Jalopy

archie

A jalopy [juh-lop-ee] (also clunker or hooptie or beater) is a decrepit car, often old and in a barely functional state. A jalopy is not a well kept antique car, but a car which is mostly rundown or beaten up.

As a slang term in American English, ‘jalopy’ was noted in 1924 but is now slightly passé. The term was used extensively in the book ‘On the Road’ by Jack Kerouac, first published in 1957, although written from 1947. The equivalent English term is old banger, often shortened to banger, a reference to older poorly maintained vehicles’ tendency to backfire.

When a jalopy gets to a state in which its maintenance becomes too expensive, its owner would be required to make a decision about its fate. Some owners abandon it in the street as a parked car (an action forbidden by law in most jurisdictions). If it remains parked homeless people may sleep in it or the local authority commonly tows it to the junk yard. Other people may then sell it (or deliver it) to be stripped for spare parts for use in other vehicles. During the 1930s, this word was used frequently when the market for used cars first started to grow. Cheap dealers could obtain the cars for very little, make aesthetic adjustments, and sell the car for much more. Early hot rodders also purchased jalopies as the basis for racers, and early stock car racing was called ‘jalopy racing.’ In the United Kingdom this sport is known as banger racing.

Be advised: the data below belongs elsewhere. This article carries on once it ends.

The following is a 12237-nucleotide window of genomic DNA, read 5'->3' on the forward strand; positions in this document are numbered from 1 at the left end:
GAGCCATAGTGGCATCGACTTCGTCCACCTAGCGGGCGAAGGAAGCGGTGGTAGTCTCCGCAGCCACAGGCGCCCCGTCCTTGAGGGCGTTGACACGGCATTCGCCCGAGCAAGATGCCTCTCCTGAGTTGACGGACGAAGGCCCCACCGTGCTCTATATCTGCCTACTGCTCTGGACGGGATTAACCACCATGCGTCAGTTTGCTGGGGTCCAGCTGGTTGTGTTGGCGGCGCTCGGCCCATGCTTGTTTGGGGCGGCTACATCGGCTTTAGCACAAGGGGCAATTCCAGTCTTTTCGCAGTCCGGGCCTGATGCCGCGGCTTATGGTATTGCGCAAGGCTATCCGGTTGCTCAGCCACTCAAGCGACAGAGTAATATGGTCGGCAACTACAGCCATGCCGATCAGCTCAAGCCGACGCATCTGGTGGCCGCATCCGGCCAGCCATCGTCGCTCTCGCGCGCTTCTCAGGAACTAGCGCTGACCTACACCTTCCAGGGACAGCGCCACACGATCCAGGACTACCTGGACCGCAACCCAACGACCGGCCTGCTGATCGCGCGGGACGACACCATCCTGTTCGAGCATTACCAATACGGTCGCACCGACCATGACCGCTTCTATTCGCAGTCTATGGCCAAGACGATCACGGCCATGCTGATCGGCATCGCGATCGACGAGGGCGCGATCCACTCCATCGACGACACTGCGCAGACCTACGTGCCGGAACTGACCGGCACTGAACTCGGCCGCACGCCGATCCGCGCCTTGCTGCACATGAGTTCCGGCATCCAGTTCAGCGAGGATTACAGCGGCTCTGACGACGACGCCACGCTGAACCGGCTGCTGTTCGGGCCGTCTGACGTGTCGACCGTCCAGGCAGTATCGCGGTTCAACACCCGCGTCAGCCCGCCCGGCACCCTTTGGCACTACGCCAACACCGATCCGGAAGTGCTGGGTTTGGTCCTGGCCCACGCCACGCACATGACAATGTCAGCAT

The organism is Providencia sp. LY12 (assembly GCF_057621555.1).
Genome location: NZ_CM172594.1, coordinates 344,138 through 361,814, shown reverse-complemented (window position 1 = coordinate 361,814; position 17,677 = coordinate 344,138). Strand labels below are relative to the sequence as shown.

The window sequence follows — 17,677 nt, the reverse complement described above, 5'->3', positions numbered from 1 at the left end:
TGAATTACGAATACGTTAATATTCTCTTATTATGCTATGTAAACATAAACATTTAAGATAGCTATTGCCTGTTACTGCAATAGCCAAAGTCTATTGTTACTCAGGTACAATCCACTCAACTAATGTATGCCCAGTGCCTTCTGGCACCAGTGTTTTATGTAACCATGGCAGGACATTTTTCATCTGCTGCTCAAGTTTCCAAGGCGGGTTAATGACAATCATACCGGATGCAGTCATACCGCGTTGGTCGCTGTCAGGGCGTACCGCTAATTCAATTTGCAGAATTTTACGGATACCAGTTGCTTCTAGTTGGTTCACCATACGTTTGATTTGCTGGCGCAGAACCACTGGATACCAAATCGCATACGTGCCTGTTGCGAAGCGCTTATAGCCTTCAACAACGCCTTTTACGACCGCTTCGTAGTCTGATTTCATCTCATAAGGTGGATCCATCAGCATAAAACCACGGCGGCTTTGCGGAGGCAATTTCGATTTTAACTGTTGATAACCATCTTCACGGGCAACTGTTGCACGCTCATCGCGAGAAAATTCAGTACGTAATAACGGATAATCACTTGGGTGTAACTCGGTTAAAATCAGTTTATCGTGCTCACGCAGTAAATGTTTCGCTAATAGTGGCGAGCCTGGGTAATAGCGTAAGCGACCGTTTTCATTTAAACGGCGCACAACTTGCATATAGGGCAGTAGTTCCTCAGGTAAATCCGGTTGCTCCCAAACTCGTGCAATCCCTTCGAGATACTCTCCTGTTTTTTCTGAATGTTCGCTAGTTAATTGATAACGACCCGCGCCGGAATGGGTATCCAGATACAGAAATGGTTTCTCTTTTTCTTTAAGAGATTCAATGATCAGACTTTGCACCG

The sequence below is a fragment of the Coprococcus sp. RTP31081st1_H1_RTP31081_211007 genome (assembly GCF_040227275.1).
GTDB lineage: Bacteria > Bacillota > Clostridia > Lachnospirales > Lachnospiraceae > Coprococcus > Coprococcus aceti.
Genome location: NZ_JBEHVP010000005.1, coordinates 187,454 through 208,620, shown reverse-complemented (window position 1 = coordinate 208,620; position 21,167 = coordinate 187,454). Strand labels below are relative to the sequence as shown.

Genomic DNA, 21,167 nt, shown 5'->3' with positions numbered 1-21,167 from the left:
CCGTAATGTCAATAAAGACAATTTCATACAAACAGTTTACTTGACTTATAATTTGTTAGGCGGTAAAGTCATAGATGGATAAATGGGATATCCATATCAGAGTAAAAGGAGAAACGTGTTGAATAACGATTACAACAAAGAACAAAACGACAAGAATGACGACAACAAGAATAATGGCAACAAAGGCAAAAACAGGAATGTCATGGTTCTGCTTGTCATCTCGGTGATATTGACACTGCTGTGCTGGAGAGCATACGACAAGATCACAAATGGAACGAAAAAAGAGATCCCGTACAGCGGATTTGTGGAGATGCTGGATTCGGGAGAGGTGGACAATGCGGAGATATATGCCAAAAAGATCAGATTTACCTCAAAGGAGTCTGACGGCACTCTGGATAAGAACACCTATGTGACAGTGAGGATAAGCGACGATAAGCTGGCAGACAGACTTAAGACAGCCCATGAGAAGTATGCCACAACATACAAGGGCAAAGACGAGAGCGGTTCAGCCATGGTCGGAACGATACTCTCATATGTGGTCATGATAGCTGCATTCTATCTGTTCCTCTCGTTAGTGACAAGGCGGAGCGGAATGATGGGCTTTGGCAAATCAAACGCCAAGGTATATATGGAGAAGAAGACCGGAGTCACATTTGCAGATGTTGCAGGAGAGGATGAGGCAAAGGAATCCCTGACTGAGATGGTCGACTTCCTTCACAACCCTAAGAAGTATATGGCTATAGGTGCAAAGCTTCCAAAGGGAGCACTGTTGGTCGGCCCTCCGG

The origin of the word is unknown. It is possible that the non Spanish-speaking New Orleans-based longshoremen, referring to scrapped autos destined for Jalapa, Mexico scrapyards, pronounced the destination on the palettes ‘jalopies’ rather than multiples or possessive of Jalapa. Jalopy seems to have replaced ‘flivver,’ which in the early decades of the twentieth century also simply meant ‘a failure.’ Other early terms for a wreck of a car included heap, tin lizzy, and crate, which probably derived from the WWI pilots’ slang for an old, slow and unreliable airplane.

The character Archie Andrews of ‘Archie Comics’ was well known for his jalopy, which has been referred to as an ‘1912 Maxwell.’ Chet Morton, from the ‘Hardy Boys’ series of books by Franklin W. Dixon, also drove a Jalopy, called ‘The Queen.’ In ‘The Grapes of Wrath’ by John Steinbeck, a used car dealer takes advantage of desperate dust bowl refugees fleeing to California by selling jalopies to them at a large profit margin. He misrepresents the condition of the vehicles by painting over rust, making false claims about their reliability, and using sawdust to deaden excessive engine and gear noise.

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